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IntellectualLoafing.com Life Q & A: Why Do Dogs Chase Cars?

Why do dogs chase cars?

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  1. I don't know the answer but my personal experience says that dogs also chase (and bark at) trains; as do donkeys. Maybe this will help.

  2. It's instinct. Dogs will automatically chase things that run away from them. Evolution "encouraged" this instinct as previously a dog's lunch was basically anything that ran away from it. Post-domestication, a dog is probably also doing it for the thrill. If a cat was to stand still, instead of running, the dog would bark at it for a while and then loose interest.  This is also true of  some wild carnivorous animals. Running away from them is often the worst thing to do.

  3. How does this explain the donkey? A donkey's lunch never runs.

  4. Donkeys are herd animals, they follow large things that are following other things e.g. trains...

  5. It certainly is instinct, but what instinct it is is another question. Dogs evolved as pack animals that can attack and bring down prey many times their own size. Predation is more likely to require quiet than barking. Most large animals are herbivores, they are dangerous, and they hate pack animals that can eat them. A large animal making a lot of noise is probably giving a warning. Cars are large, they move, and they make noise, like an angry herbivore. (My dog ignores cars usually, but she never misses a chance to bark at a bus or a large truck.) A dog chasing and barking is more likely trying (instinctively, maybe without completely understanding the action himself) to scare away a threat than looking for lunch. Plus, the dog learns after a few tries that he always succeeds at scaring the car/bus/truck/train away, and he thinks he's good at it.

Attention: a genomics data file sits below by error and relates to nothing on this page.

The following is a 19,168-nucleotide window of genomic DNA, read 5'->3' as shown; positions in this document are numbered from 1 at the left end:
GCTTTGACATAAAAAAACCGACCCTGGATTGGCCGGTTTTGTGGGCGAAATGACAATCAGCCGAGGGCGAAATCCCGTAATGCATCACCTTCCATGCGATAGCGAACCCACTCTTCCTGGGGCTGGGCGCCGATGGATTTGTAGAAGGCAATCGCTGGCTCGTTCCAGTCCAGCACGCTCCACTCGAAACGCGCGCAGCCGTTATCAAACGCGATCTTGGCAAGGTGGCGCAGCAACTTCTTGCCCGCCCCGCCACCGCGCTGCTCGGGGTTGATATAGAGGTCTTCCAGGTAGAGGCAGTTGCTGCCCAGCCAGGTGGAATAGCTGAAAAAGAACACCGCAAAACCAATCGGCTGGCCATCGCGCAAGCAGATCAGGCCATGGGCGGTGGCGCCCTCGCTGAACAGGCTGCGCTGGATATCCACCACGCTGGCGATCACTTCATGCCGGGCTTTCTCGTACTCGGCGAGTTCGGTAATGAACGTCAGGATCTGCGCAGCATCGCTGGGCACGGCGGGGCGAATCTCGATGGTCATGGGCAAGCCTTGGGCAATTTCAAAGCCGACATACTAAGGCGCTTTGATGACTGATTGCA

6. Well hang on, if dogs are herd/pack animals like comment 5 suggests perhaps they follow cars etc for the same  reason that donkeys do (the herd instinct as suggest by comment 4). When there are two sets of huskies pulling two separate sleds, the dogs pulling the second sled instinctively follow the sled in front of them.

  7. Instinctive following may well exist, but dogs barking at cars do not look like they are passively following, they are chasing the car away as indicated by the fact that they stop running after a short distance.

  8. They have nothing else to do (no job to speak of, et cetera), so what the hey? Break up the ennui--chase a car!

  9. I once encountered a small dog that was convinced it could stop my car again and again by barking ferociously and disappearing from my sight somewhere in the vicinity of my right front tire. . . he was right, it took me thirty minutes to get out of the driveway.

  10. Yes, but did he chase you as you left or was comment nine a red herring?

  11.  I was driving to work, entered a ramp and I noticed to my right side a doe was running beside my car at the same pace. It caught my attention. It was a beautiful sight. Any thoughts re: this? Meaning? [The plot thickens, it seems that deer chase cars too... - Webmaster]

  12. In my opinion dogs chasing cars are because of rash drivers. You don't find every dog in the street running after your car, just a few of them.  They may have seen their relatives being run down by a car. [Are you sure that dogs have that kind of a memory. - Webmaster]

  13. Comments 5 and 7 seem to be the correct answer, my dog barks furiously at the milkman and comes to me very proud as the milkman goes away. They revel in an easy victory and chasing a ' retreating' car would provide one.

 

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